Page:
A playfield with the top and bottom apron assemblies removed. All lane guides and posts, plastics, posts and post screws, pop bumpers and all other components have also been removed. The flippers will also be taken off. It can then be properly cleaned everywhere (including the areas not normally seen), touched in (if required), and polished. The ball shooter lane will also be thoroughly cleaned and polished. All the switches which protrude through the playfield will be cleaned and gapped. Then the plastic components, which have been ultrasonically cleaned and polished, and screws and other metal items, which have been tumbler polished, can be re fitted. The plastics will be hand  cleaned and polished. New lamps will be fitted as required. The pop bumpers will have new loose protective Mylar circles fitted, as original. They protect the surrounding art from ball damage as it it forced away.  Reproduction, good used, or NOS parts will be used, as dictated by the type of restoration. A new rubber ring kit with shooter tip and rebound rubber will be fitted. The apron assemblies will be hand cleaned and polished before being refitted. When it is completed, the playfield will shine superbly and allow the ball to move around it at the speed it was originally designed to. This is the sort of attention to detail which takes many, many hours, but makes a game play properly, as it did when it first  left the factory. A new ball will be installed to ensure the playfield is protected from premature ball wear.
Reproduction parts that will be fitted to above playfield.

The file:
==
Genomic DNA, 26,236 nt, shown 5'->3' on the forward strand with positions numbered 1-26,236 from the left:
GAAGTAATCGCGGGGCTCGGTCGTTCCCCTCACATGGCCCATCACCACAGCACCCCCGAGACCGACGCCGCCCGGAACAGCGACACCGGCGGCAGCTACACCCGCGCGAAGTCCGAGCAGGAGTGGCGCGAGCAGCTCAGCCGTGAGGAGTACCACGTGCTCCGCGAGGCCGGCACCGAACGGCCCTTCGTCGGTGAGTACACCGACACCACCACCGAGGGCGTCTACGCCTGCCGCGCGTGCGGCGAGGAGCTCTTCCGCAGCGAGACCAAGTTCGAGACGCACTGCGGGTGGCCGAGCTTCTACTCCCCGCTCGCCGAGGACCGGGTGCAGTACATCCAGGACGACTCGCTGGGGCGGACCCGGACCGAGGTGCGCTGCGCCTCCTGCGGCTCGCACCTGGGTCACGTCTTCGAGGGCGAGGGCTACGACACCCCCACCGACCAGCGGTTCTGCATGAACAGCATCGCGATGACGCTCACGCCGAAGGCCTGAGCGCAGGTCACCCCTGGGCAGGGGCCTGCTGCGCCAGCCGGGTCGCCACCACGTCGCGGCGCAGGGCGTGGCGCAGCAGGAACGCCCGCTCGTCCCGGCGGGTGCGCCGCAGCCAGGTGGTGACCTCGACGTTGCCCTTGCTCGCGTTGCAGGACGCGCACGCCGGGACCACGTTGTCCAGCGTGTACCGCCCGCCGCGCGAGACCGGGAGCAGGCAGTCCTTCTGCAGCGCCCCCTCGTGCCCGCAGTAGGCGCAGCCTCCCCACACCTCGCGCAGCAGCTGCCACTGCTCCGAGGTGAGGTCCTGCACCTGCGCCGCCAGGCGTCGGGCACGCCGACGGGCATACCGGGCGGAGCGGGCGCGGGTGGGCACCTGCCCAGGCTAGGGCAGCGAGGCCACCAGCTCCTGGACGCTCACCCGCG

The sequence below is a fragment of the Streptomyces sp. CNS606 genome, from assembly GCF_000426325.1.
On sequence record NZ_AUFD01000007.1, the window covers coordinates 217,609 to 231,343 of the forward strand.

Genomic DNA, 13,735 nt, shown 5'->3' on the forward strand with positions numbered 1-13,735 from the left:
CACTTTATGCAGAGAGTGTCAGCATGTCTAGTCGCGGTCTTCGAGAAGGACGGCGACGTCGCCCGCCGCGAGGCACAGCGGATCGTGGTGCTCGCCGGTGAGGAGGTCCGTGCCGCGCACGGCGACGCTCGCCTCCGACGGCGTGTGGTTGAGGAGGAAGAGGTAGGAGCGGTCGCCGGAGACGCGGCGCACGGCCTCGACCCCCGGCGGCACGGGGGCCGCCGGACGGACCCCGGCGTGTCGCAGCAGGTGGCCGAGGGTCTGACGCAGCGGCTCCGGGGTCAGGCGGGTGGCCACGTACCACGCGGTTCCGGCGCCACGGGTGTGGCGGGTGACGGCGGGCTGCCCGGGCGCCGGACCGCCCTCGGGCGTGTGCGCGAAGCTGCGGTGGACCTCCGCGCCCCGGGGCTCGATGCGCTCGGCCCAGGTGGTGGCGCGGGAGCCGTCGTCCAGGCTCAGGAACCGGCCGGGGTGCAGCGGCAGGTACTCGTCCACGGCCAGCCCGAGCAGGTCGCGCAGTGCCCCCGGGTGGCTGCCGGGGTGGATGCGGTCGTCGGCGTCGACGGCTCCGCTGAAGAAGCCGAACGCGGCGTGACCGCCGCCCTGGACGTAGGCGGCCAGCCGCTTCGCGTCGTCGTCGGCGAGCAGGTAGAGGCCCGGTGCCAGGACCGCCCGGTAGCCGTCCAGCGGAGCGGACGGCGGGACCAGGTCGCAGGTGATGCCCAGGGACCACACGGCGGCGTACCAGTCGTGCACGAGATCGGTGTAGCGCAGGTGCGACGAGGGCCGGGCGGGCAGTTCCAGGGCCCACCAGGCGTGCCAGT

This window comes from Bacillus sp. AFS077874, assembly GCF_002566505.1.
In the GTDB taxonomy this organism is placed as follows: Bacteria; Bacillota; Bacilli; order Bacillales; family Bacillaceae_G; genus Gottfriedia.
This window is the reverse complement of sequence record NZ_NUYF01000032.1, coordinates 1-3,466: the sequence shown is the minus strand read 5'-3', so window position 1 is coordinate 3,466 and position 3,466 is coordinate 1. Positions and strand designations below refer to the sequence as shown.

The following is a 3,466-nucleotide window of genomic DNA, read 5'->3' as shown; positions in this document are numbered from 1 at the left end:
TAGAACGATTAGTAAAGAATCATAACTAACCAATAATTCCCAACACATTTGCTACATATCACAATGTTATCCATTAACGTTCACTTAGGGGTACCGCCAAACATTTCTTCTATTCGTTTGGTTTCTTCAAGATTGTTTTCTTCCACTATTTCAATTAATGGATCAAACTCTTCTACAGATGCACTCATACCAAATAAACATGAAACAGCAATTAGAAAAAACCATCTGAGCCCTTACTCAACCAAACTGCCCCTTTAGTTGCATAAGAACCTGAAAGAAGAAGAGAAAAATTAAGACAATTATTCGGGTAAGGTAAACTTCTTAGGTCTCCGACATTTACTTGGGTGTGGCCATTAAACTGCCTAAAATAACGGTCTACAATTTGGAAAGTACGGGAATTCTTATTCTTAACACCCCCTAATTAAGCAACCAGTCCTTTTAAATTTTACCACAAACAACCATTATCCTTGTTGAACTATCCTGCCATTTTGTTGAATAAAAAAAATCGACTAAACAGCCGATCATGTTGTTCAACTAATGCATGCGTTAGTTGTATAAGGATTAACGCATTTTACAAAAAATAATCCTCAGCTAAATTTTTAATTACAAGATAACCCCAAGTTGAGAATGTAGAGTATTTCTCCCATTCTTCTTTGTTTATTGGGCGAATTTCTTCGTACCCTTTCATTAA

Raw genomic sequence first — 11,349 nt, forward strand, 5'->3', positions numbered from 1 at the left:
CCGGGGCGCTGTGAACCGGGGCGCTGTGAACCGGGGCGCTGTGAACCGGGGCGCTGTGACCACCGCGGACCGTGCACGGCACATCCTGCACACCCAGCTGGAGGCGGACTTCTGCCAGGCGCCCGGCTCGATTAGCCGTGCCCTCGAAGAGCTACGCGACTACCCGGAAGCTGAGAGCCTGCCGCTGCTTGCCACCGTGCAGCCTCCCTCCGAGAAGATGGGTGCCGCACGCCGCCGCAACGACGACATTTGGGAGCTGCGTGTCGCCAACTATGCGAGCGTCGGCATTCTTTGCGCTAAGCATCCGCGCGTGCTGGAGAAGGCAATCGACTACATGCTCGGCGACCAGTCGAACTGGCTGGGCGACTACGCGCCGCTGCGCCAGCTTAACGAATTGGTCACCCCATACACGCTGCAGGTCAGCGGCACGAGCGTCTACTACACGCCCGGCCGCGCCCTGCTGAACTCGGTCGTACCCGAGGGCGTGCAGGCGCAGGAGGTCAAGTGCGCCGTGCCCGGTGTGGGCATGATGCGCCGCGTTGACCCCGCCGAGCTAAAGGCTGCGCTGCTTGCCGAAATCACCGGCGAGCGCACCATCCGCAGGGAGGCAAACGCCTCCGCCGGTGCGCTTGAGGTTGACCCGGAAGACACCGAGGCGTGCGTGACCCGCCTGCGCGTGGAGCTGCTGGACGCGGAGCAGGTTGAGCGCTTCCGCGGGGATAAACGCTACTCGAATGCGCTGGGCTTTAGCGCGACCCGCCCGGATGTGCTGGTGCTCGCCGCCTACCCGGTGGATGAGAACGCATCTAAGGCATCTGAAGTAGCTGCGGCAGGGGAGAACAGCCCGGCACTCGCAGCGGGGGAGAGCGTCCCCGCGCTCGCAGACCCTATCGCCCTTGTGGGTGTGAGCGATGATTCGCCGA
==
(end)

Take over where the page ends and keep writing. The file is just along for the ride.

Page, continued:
Cleaned and polished parts that will be re used on the above playfield.
The post have yellowed a little, some more than others. The more yellowed posts can be used in locations where they are not seen. I could have used new reproduction posts, but they are a grey white colour and would not blend in so well.
A new old stock plastic set. I was very fortunate to locate this set. NOS sets are very rare, and no reproduction set is currently available for this game. Two of the old plastics were cracked, they had all faded a little. I could have repaired the old set, but these will make this game look so much nicer.
The playfield, rebuilt with the parts shown in the images above. Everything now shines beautifully and the game is playing as new. All the metal parts sparkle and the NOS plastics and new pop bumpers have bright, strong colours. The circles around the pop bumpers have had loose clear protective rings fitted, as the  game originally had. A brand new rubber ring kit has been fitted. This includes the correct red flipper rubbers, the rebound rubber and a new white shooter tip. The top and bottom aprons have been cleaned & polished. All the lamps work as they should, with all the inserts lighting when they should. New reproduction score & instruction cards have been fitted, and are covered by clear acetate sheet, to keep them clean. This playfield will stay like this for many years, as long as it is given a regular waxing.
TEL. 07973 618543
Another cabinet that has been touched in. The paint was badly scratched from the machine being dragged againt other games, doorways and other unknown objects. There were no deep gouges or lumps missing, so it could be done. It will never be as perfect as a repaint, but a game is only original once.
The front of the game above. It arrived looking very sorry for itself. The coin door was dented and had been coated with Hammerite! The front was stripped, cleaned & touched up. A new coin door, frame & bolts were fitted.  I had the coin blanks, slot and return polished and Nickel plated to match the door. The coin slot is marked for 6d (sixpence), I always try to keep original metal coin bars marked for original UK coinage if possible. They are not available as reproduction items. The cast alloy lock down bar end caps were replaced and the bar polished. The ball lifter & shooter rods were polished. The beehive housing was cleaned & polished. The game now looks near new again.